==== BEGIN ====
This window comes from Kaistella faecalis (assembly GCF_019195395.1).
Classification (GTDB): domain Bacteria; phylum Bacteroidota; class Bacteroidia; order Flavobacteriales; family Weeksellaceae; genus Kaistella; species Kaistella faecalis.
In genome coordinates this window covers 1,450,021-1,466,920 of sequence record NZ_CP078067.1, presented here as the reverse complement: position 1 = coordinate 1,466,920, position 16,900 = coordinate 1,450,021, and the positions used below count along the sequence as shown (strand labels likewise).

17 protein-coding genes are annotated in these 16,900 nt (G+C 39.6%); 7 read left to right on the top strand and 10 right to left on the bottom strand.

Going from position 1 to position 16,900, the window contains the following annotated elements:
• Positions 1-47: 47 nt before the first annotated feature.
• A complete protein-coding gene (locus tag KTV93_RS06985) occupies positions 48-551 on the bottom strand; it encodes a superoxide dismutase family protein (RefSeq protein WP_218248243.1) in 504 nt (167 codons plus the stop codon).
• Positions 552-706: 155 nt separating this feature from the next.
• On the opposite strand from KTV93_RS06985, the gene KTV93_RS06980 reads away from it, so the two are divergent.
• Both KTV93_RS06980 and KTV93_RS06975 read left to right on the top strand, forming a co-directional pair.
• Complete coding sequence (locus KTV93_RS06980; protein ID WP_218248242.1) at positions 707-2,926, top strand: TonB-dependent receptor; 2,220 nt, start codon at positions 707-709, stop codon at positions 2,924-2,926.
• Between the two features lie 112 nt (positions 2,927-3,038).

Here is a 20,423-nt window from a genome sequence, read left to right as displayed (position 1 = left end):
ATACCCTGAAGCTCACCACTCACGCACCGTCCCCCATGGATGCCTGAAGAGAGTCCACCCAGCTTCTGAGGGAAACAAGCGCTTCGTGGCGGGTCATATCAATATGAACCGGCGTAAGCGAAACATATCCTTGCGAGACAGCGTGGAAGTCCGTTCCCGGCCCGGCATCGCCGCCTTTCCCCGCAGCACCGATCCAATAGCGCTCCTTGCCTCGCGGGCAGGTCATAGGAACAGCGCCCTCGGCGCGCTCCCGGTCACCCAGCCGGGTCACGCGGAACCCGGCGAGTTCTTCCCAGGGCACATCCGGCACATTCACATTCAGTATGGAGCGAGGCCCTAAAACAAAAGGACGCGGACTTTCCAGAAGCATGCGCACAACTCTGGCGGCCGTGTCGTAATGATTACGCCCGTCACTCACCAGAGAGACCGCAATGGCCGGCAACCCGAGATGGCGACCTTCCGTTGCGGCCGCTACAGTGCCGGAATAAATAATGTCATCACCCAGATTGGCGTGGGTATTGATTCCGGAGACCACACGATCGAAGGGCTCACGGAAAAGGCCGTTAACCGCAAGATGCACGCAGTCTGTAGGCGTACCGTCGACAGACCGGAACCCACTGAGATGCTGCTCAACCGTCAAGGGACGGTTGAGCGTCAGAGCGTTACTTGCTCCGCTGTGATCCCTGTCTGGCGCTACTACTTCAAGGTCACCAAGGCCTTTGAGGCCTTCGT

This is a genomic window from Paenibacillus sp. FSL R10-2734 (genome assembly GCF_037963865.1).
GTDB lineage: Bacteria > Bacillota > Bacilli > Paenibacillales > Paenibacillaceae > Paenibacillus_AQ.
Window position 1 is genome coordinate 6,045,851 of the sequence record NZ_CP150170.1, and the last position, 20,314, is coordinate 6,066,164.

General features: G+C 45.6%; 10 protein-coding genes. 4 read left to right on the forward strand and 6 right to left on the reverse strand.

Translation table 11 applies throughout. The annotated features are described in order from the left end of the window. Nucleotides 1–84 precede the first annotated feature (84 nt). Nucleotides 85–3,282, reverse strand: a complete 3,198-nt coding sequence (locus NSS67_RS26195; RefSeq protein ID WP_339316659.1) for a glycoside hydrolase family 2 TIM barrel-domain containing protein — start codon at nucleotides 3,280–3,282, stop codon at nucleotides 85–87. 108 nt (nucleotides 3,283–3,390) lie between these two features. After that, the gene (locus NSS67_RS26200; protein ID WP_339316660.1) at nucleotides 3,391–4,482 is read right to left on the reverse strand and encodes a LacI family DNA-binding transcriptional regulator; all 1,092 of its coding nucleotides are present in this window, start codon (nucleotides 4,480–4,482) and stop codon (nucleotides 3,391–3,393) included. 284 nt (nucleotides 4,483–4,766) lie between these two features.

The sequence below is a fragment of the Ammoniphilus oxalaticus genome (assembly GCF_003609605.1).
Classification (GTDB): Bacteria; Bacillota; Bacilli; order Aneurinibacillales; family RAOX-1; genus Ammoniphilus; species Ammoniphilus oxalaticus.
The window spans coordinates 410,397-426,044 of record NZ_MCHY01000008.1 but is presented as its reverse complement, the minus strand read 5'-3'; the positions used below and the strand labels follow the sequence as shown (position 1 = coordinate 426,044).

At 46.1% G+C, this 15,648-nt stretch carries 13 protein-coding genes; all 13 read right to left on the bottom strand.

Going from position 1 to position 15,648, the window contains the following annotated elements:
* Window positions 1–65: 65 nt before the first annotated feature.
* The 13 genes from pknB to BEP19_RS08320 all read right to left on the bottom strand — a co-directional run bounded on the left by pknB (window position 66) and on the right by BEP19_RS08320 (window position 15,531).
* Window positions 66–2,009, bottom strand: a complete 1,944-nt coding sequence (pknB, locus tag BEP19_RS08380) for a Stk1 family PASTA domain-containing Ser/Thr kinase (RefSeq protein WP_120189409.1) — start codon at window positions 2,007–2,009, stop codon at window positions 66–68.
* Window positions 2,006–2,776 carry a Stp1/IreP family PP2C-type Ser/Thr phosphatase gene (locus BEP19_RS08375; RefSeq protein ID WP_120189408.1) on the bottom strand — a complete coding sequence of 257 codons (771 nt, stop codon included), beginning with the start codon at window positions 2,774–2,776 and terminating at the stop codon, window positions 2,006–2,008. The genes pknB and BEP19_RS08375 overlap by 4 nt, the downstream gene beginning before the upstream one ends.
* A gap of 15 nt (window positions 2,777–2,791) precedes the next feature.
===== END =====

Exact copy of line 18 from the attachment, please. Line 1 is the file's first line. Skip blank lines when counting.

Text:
General features: G+C 45.6%; 10 protein-coding genes. 4 read left to right on the forward strand and 6 right to left on the reverse strand.